2009 Finalists Peter K. Hassan & Elisabeth Silverman Hassan
Death and Taxes
Chet spends his days running down tax dodgers on the neon streets of Las Vegas. But when he's forced to find and arrest his own deadbeat dad, things turn strange.
During Gordy’s last trip to Philadelphia, he reconnected with some finalists from our 2009 competition. Screenwriters Peter K. Hassan and Elisabeth Silverman Hassan put together a table reading of their script, Death and Taxes, with Gordy on hand to watch. BlueCat recently interviewed the writing duo about the experience.
BlueCat: First off, could you please tell our readers about Death and Taxes? Where did the idea for the script come from? What were your goals with the story? Peter K. Hassan & Elisabeth
Silverman Hassan: Death and Taxes is the darkly humorous story of IRS agent Chet Geller. Chet spends his days running down tax dodgers on the neon streets of Las Vegas. But when he’s forced to find and arrest his own deadbeat dad, things turn strange. Murderous half-man/half-cockroach thugs attack Chet, leading him to realize that there are secrets behind his bizarre, tragic childhood. Ultimately, it’s about a dysfunctional family reuniting and working out their issues, filtered through a mélange of genres- noir, sci-fi, monster movies. Our goal was to tell a cool, crazy story, but to give it a deeper resonance by keeping the characters rooted to emotional truths.
BlueCat: What did being named a BlueCat finalist in 2009 do for the script? For your writing in general?
PKH & ESH: Becoming finalists was really exciting for us. Spec scripts are written in a vacuum, and it’s easy to question your sanity for even trying to pursue a career in writing… this was a huge validation and it motivated us to keep going.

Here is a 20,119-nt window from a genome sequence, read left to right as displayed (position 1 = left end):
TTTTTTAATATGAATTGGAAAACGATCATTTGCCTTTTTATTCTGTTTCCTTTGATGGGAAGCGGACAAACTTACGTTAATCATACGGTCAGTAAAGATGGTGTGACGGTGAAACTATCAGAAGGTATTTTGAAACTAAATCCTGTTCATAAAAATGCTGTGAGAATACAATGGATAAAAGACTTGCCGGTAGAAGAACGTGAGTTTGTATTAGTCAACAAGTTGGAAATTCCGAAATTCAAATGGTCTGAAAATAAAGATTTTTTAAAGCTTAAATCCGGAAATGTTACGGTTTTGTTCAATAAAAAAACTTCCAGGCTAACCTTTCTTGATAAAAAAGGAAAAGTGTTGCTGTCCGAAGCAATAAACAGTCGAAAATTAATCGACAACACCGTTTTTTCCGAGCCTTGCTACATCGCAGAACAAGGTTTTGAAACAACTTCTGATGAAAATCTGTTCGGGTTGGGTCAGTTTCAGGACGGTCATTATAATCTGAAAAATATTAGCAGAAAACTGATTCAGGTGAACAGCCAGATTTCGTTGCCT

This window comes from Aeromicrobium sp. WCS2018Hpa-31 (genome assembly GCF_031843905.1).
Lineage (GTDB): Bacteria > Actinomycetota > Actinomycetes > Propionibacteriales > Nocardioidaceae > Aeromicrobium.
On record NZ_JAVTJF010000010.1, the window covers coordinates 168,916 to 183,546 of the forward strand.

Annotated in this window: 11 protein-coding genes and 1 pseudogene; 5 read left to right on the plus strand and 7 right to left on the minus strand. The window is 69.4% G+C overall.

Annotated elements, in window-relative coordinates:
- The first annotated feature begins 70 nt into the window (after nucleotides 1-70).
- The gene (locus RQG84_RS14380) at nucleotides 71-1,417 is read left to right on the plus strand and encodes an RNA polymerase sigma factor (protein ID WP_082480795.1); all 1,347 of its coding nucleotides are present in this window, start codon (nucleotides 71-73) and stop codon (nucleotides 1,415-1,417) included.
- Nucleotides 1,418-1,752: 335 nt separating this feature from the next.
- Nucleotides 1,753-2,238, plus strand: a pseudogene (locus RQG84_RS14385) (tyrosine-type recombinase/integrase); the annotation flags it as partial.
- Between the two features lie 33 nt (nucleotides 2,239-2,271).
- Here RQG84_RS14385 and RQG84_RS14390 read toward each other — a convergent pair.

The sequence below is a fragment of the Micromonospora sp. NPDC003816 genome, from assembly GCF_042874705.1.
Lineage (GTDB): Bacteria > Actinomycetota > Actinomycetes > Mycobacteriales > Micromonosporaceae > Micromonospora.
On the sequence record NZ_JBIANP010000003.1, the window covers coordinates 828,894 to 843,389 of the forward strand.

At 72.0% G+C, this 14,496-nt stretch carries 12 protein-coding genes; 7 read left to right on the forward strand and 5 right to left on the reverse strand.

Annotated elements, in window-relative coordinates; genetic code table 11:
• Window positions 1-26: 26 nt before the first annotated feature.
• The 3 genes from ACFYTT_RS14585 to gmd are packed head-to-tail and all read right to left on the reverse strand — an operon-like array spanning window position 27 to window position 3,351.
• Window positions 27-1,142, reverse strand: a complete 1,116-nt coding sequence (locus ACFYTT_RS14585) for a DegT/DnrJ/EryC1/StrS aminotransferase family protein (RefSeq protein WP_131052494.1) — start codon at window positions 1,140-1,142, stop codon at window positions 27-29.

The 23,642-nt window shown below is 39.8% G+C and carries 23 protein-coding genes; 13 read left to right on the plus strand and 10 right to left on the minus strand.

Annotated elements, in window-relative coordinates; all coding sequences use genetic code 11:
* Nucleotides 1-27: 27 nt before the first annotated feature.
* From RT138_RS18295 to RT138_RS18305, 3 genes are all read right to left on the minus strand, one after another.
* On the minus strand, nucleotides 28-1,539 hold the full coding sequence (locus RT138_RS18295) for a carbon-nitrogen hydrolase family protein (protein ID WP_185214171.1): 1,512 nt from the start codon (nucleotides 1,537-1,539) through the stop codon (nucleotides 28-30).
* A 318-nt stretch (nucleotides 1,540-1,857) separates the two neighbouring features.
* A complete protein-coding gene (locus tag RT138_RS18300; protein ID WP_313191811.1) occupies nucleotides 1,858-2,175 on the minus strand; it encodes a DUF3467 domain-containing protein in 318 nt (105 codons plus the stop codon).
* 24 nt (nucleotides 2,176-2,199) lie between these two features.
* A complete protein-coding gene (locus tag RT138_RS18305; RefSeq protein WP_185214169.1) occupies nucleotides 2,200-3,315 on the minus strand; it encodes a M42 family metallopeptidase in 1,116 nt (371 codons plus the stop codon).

BlueCat: When you stage a table reading of your screenplay, what do you hope to take away from the experience?
PKH & ESH: When you’re deep into writing a script, it’s easy to forget that the point of the thing is to be a movie– the circuit isn’t complete until it gets performed in front of some kind of audience. The table read reminds you of that, and gives you the added pleasure of watching your characters come to life. It can be a valuable learning tool – you can see what plays and what doesn’t, where you’re giving away too much, or saying too little. The table read of Death and Taxes was an energizing experience. We were pleased by how well the humor went over, and by how invested people got in the story. Also, the reactions and comments of the people in the room were interesting and gave us fresh perspectives on the work.
BlueCat: How did you put together the table reading?
PKH & ESH: Persistence – lots of phone calls and e-mails. The Philadelphia Film Office was instrumental in helping us hook up with a casting agency. They did a superb job, and found us a terrific group of actors who were focused and enthusiastic.
BlueCat: As a BlueCat Finalist, what advice do you have to those writers thinking about entering the competition?
PKH & ESH: We’d highly recommend it. It was a great experience for us. The feedback you get is really valuable and was essential in helping us hone in on areas of the script that needed work. Our advice is to be open to criticism. Screenwriting is deceptively complex, and there’s always room for improvement.